Abrasive particles 15 are diamonds, either natural diamonds or man-made diamonds and may comprise other abrasive particles by themselves or in combination with the diamonds. The abrasive particles may be present as individual abrasive particles, agglomerates of a single type of abrasive particle or agglomerates of a combination of abrasive particles, or combinations thereof. The diamonds may include a surface coating (e.g., nickel or other metal) to improve the retention of the diamonds in the resin matrix.
 The abrasive particles can have an average particle size of about 0.01 micrometer (small particles) to about 1000 micrometers (large particles), or about 0.25 micrometers to about 500 micrometers, or about 3 micrometers to about 400 micrometers, or about 5 micrometers to about 100 micrometers. Occasionally, abrasive particle sizes are reported as "mesh" or "grade", both of which are commonly known abrasive particle sizing methods.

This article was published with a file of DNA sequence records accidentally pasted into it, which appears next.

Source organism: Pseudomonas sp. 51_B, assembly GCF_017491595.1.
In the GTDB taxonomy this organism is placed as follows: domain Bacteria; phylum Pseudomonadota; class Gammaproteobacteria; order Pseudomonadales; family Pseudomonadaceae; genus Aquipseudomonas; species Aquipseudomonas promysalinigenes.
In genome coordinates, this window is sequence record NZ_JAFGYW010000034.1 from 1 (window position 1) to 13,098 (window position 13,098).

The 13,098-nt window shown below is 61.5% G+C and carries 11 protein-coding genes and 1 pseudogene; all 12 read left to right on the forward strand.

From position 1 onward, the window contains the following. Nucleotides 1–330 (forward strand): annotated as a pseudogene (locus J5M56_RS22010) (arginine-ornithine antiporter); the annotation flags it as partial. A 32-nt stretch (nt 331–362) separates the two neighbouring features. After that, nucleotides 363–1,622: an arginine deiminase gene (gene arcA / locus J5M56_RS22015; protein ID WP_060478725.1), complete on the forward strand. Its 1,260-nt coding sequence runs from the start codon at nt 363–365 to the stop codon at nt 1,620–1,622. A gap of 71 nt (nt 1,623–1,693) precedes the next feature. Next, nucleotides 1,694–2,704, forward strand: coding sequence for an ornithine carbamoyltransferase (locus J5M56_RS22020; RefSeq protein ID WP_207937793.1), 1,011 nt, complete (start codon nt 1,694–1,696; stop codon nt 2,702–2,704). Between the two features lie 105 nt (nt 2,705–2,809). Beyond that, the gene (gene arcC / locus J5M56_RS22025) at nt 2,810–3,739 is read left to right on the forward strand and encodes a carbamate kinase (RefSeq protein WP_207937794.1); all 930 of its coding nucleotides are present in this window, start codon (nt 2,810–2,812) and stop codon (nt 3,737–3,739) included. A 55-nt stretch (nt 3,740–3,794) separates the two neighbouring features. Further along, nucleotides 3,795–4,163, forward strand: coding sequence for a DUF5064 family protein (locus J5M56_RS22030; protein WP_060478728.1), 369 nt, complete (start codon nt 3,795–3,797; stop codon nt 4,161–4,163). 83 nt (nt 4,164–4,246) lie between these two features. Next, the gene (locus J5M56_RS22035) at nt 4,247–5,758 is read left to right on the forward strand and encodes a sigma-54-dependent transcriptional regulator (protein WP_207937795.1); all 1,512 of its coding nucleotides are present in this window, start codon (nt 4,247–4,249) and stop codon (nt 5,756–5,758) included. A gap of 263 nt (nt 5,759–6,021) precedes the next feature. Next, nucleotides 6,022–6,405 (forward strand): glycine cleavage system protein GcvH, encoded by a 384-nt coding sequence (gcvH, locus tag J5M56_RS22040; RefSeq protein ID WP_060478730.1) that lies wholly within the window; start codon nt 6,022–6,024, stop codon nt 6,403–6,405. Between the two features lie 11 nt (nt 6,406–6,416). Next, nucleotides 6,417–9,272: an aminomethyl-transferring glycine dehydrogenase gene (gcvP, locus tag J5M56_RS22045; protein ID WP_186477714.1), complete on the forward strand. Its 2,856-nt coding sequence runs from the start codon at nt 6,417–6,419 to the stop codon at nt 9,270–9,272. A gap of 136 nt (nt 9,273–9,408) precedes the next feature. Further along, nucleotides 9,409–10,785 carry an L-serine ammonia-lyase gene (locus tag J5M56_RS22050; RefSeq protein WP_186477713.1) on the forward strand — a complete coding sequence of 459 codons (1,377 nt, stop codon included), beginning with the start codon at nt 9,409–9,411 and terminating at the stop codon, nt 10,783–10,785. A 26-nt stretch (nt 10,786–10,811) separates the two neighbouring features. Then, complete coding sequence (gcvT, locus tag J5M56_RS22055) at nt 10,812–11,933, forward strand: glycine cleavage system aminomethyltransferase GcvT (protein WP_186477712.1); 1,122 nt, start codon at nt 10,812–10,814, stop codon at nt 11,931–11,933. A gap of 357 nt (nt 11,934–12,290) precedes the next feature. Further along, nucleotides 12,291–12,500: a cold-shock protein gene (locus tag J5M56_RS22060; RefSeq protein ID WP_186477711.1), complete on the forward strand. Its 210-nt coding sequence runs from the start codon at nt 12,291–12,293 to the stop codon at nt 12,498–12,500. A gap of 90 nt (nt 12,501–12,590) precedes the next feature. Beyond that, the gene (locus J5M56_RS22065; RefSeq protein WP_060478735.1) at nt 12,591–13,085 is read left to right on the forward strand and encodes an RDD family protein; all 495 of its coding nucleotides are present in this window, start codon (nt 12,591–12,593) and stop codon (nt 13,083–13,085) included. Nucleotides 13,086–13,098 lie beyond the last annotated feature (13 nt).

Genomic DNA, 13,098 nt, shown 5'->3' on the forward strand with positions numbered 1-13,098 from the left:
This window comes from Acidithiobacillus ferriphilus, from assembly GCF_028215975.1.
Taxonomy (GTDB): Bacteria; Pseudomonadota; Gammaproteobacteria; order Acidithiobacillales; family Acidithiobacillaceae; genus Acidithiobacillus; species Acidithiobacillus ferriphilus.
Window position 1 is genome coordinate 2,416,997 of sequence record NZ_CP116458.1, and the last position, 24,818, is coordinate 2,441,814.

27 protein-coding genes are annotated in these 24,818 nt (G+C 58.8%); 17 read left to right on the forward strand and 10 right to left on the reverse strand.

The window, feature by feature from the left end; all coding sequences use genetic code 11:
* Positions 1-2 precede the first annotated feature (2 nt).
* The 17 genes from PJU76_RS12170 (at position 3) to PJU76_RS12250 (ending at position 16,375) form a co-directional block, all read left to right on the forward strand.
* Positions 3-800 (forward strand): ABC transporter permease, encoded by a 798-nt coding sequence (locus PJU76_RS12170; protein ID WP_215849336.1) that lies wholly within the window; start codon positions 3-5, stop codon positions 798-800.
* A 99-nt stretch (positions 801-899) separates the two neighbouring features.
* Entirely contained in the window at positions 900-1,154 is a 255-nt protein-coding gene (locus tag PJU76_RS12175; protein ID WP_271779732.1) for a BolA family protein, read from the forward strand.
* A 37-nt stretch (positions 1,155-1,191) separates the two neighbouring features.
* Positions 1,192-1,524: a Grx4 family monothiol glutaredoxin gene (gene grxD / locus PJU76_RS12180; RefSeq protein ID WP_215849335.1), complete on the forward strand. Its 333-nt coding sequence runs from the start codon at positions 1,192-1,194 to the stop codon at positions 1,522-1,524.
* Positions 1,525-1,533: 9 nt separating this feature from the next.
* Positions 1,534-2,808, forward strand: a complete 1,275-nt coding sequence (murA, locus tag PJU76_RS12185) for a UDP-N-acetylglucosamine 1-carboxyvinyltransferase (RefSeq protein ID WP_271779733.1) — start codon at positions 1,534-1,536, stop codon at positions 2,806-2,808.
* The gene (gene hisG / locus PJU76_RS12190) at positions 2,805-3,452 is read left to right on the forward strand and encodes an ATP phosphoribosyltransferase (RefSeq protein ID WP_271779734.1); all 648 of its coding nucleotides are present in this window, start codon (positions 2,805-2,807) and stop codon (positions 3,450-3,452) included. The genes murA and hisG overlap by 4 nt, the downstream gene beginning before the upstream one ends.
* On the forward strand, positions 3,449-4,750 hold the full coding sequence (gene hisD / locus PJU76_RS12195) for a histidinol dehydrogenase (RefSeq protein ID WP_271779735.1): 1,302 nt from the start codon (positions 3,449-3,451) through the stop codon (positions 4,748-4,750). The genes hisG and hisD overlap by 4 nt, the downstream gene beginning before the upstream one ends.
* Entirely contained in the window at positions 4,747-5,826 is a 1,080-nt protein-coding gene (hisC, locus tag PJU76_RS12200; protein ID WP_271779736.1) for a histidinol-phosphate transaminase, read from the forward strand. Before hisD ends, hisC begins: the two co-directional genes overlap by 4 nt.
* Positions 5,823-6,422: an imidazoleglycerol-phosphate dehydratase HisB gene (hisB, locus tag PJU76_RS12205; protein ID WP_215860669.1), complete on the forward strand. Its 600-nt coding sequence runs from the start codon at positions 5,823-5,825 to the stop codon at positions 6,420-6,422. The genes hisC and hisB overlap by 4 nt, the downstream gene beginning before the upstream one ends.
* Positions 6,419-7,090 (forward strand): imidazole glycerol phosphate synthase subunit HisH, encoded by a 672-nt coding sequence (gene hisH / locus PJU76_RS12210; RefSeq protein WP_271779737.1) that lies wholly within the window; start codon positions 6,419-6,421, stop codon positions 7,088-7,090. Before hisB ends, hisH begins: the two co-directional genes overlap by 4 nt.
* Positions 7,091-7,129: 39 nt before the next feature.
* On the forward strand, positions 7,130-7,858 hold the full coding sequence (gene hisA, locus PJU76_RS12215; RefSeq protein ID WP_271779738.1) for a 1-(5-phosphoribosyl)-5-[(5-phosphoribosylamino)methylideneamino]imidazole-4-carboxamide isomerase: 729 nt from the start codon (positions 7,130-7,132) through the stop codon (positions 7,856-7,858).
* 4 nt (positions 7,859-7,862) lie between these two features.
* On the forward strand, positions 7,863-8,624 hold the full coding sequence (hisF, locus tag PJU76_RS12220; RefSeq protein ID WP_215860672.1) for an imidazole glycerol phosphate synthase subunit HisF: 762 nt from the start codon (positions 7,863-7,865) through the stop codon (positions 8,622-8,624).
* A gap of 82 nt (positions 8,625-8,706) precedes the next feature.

In one embodiment, the abrasive particles have a Mohs hardness of at least 8, or at least 9. Examples of such abrasive particles include fused aluminum oxide, ceramic aluminum oxide, heated treated aluminum oxide, silicon carbide, diamond (natural and synthetic), cubic boron nitride, and combinations thereof. Softer abrasive particles, such as garnet, iron oxide, alumina zirconia, mullite, and ceria, can also be used. The abrasive particles may further comprise a surface treatment or coating, such as a coupling agent or metal or ceramic coatings.